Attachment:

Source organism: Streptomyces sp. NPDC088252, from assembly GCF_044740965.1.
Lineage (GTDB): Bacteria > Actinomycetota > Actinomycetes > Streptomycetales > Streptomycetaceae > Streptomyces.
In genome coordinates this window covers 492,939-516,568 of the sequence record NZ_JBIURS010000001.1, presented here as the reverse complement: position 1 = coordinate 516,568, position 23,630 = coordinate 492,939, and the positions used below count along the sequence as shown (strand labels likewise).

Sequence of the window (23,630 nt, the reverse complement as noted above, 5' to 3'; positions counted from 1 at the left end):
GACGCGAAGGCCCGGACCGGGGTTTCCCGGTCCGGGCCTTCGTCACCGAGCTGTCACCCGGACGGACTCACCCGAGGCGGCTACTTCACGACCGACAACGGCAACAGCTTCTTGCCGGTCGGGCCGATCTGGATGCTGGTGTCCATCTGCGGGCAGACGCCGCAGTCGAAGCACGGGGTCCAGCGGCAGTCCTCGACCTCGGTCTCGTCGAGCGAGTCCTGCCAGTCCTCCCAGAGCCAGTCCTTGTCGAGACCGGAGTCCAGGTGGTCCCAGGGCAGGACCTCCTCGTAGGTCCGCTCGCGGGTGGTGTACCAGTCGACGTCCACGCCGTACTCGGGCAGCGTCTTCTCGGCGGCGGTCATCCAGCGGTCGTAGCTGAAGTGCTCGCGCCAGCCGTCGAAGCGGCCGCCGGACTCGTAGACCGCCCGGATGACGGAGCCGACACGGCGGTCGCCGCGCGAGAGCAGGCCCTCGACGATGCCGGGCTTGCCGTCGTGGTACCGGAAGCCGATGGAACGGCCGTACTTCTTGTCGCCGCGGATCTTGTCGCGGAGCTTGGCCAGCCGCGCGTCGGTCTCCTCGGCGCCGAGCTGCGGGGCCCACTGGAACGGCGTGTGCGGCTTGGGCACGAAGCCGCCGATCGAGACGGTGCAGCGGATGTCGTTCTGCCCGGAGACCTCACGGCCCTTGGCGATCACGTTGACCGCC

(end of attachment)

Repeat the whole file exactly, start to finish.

Source organism: Streptomyces sp. NPDC088252, from assembly GCF_044740965.1.
Lineage (GTDB): Bacteria > Actinomycetota > Actinomycetes > Streptomycetales > Streptomycetaceae > Streptomyces.
In genome coordinates this window covers 492,939-516,568 of the sequence record NZ_JBIURS010000001.1, presented here as the reverse complement: position 1 = coordinate 516,568, position 23,630 = coordinate 492,939, and the positions used below count along the sequence as shown (strand labels likewise).

Sequence of the window (23,630 nt, the reverse complement as noted above, 5' to 3'; positions counted from 1 at the left end):
GACGCGAAGGCCCGGACCGGGGTTTCCCGGTCCGGGCCTTCGTCACCGAGCTGTCACCCGGACGGACTCACCCGAGGCGGCTACTTCACGACCGACAACGGCAACAGCTTCTTGCCGGTCGGGCCGATCTGGATGCTGGTGTCCATCTGCGGGCAGACGCCGCAGTCGAAGCACGGGGTCCAGCGGCAGTCCTCGACCTCGGTCTCGTCGAGCGAGTCCTGCCAGTCCTCCCAGAGCCAGTCCTTGTCGAGACCGGAGTCCAGGTGGTCCCAGGGCAGGACCTCCTCGTAGGTCCGCTCGCGGGTGGTGTACCAGTCGACGTCCACGCCGTACTCGGGCAGCGTCTTCTCGGCGGCGGTCATCCAGCGGTCGTAGCTGAAGTGCTCGCGCCAGCCGTCGAAGCGGCCGCCGGACTCGTAGACCGCCCGGATGACGGAGCCGACACGGCGGTCGCCGCGCGAGAGCAGGCCCTCGACGATGCCGGGCTTGCCGTCGTGGTACCGGAAGCCGATGGAACGGCCGTACTTCTTGTCGCCGCGGATCTTGTCGCGGAGCTTGGCCAGCCGCGCGTCGGTCTCCTCGGCGCCGAGCTGCGGGGCCCACTGGAACGGCGTGTGCGGCTTGGGCACGAAGCCGCCGATCGAGACGGTGCAGCGGATGTCGTTCTGCCCGGAGACCTCACGGCCCTTGGCGATCACGTTGACCGCC